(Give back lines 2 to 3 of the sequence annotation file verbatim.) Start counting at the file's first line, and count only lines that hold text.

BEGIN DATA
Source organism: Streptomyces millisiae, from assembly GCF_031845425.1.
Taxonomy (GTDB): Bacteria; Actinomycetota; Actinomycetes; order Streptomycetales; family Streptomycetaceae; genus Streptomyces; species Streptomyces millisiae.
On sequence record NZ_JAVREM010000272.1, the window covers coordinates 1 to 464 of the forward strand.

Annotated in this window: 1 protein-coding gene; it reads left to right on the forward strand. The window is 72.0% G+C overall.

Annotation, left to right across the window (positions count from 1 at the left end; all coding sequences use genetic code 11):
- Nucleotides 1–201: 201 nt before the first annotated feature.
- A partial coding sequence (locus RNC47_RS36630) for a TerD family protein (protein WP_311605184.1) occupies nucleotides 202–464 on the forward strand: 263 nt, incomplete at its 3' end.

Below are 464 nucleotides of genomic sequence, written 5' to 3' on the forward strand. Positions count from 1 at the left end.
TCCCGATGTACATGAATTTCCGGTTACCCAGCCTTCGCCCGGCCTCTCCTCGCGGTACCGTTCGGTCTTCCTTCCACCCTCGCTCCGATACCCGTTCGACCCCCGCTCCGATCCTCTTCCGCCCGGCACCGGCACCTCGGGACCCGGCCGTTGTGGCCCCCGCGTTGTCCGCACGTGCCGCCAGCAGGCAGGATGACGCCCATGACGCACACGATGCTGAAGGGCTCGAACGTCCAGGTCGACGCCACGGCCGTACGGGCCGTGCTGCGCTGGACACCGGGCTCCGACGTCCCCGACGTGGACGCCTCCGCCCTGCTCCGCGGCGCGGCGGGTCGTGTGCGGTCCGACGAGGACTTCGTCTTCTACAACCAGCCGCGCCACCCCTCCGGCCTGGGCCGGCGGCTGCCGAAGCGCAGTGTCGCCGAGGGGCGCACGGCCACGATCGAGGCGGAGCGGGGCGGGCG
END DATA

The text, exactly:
Taxonomy (GTDB): Bacteria; Actinomycetota; Actinomycetes; order Streptomycetales; family Streptomycetaceae; genus Streptomyces; species Streptomyces millisiae.
On sequence record NZ_JAVREM010000272.1, the window covers coordinates 1 to 464 of the forward strand.